GOP gains among non-college educated voters in key states.

Domenico Montanaro/NPR


2012: 53% of electorate, 52-46 Obama

2016: 44% of electorate, 55-38 Trump (net gain: R+23)


2012: 58% of electorate, 51-47 Obama

2016: 55% of electorate, 56-40 Trump (net gain: R+20)


2012: 57% of electorate, 52-46 Obama

2016: 57% of electorate, 54-40 Trump (net gain: R+20)


2012: 54% of electorate, 56-43 Obama

2016: 58% of electorate, 49-45 Trump (net gain: R+17)


2012: 60% of electorate, 53-46 Obama

2016: 56% of electorate, 51-45 Trump (net gain: R+13)


2012: 52% of electorate, 57-42 Obama

2016: 52% of electorate, 52-45 Trump (net gain: R+12)

7. Clinton forgot how she campaigned in 2000.

Overall, the reason Trump won was because he flipped big margins with white, working class voters in the Midwest and Pennsylvania — something that was always a possibility.

Trump spoke to these voters — whether it was on policy with how he blew up the Republican message on trade and Clinton’s ties to the establishment and pro-globalist agenda; or his fueling white resentments and racial bias; and there was likely some degree of sexism that played a role. That’s something that’s difficult to measure, though there will likely be dissertations written about it.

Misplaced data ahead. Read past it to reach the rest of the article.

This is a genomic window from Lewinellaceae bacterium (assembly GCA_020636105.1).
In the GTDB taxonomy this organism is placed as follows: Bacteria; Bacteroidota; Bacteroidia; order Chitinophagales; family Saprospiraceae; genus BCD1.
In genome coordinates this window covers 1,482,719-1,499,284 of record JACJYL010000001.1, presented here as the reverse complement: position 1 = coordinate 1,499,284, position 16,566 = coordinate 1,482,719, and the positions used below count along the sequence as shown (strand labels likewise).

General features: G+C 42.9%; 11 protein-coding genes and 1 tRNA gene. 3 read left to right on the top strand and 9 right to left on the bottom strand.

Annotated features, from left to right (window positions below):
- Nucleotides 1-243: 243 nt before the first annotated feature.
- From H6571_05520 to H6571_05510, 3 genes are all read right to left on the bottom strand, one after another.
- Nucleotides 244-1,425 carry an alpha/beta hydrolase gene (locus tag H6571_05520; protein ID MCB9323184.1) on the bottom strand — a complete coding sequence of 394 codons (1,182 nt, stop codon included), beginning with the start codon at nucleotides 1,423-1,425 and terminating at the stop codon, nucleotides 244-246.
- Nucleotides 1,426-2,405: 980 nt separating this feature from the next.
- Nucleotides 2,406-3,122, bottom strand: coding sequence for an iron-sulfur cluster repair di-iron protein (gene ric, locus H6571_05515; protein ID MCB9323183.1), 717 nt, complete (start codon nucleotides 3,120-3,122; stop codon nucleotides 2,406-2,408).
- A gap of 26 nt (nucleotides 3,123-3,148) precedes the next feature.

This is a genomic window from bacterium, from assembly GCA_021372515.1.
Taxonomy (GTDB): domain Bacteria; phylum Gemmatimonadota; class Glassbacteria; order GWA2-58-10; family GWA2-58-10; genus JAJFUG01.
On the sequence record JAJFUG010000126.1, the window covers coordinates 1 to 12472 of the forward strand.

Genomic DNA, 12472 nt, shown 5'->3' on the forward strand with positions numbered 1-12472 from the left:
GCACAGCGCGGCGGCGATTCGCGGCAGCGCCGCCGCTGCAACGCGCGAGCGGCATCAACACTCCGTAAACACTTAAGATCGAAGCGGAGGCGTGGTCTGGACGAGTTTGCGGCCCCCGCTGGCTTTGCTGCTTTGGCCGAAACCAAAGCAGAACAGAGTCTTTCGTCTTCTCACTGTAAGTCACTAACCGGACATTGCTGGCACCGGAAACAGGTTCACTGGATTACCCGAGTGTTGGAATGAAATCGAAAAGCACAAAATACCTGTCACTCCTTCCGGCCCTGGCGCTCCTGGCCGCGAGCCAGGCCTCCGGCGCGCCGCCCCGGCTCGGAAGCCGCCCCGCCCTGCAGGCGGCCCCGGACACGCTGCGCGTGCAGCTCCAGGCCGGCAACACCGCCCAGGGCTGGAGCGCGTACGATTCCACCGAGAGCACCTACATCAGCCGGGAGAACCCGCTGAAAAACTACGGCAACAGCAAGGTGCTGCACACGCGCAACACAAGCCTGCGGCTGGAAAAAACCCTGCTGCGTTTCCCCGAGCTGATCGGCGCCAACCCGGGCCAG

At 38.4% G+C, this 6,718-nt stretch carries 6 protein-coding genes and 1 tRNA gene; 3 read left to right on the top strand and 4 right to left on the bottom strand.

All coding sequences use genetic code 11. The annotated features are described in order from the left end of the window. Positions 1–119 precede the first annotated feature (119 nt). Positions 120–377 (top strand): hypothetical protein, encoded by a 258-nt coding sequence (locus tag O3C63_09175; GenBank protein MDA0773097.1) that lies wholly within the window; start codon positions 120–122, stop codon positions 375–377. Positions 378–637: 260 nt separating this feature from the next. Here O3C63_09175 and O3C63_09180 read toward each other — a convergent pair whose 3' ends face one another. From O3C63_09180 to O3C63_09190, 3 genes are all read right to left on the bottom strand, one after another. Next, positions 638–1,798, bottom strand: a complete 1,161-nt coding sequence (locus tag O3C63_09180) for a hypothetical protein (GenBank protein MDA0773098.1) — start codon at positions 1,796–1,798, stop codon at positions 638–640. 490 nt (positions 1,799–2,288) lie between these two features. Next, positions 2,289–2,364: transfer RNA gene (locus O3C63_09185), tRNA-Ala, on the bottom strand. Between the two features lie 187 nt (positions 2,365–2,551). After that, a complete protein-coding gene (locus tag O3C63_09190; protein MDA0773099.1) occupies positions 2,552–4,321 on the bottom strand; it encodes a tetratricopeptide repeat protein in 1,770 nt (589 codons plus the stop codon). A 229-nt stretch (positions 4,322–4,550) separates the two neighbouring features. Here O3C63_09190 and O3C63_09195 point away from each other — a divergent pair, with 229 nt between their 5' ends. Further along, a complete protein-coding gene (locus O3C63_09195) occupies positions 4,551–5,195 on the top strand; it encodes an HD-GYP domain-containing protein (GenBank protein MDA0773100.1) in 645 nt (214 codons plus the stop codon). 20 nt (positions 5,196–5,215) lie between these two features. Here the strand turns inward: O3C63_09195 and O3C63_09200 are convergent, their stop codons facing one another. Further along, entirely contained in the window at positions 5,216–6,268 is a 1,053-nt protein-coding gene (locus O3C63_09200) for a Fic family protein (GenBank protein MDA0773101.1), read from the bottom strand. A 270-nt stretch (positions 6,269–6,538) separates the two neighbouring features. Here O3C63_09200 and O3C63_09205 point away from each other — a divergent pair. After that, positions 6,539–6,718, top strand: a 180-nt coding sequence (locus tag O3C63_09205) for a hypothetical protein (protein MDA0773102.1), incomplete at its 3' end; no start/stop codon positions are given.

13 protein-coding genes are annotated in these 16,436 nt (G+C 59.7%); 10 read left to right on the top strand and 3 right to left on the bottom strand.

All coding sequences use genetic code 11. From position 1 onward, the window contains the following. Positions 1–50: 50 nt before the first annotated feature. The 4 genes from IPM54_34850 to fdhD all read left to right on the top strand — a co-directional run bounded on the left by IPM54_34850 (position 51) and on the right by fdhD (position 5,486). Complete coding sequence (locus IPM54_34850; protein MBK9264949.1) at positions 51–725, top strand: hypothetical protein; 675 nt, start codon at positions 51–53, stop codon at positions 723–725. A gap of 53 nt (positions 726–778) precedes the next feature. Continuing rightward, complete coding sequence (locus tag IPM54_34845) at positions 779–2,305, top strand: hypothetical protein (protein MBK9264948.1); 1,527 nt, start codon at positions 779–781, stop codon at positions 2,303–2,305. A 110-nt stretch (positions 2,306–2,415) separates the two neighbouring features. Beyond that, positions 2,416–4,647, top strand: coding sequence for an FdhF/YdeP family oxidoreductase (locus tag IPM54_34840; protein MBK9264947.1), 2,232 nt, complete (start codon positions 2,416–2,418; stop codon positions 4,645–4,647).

But Clinton made her mistakes with this group – calling half of Trump supporters “deplorables” likely fired up these exact kinds of voters, for example.

The late-in-the-campaign letter from FBI Director James Comey about Clinton’s emails likely also played a role, reinforcing a narrative about h eras untrustworthy especially with voters who were prone to believe the worst about her.

In the end, though, Clinton allowed the caricature created of her to become cemented. It’s actually surprising considering how she campaigned for her 2000 Senate seat. Back then, she took on the caricatures of her as a carpet bagger who didn’t deserve it by meeting and talking with voters in upstate New York. Some questioned that strategy given New York City and the suburbs have such big populations and generally determine the outcome of statewide races. (Sound familiar?)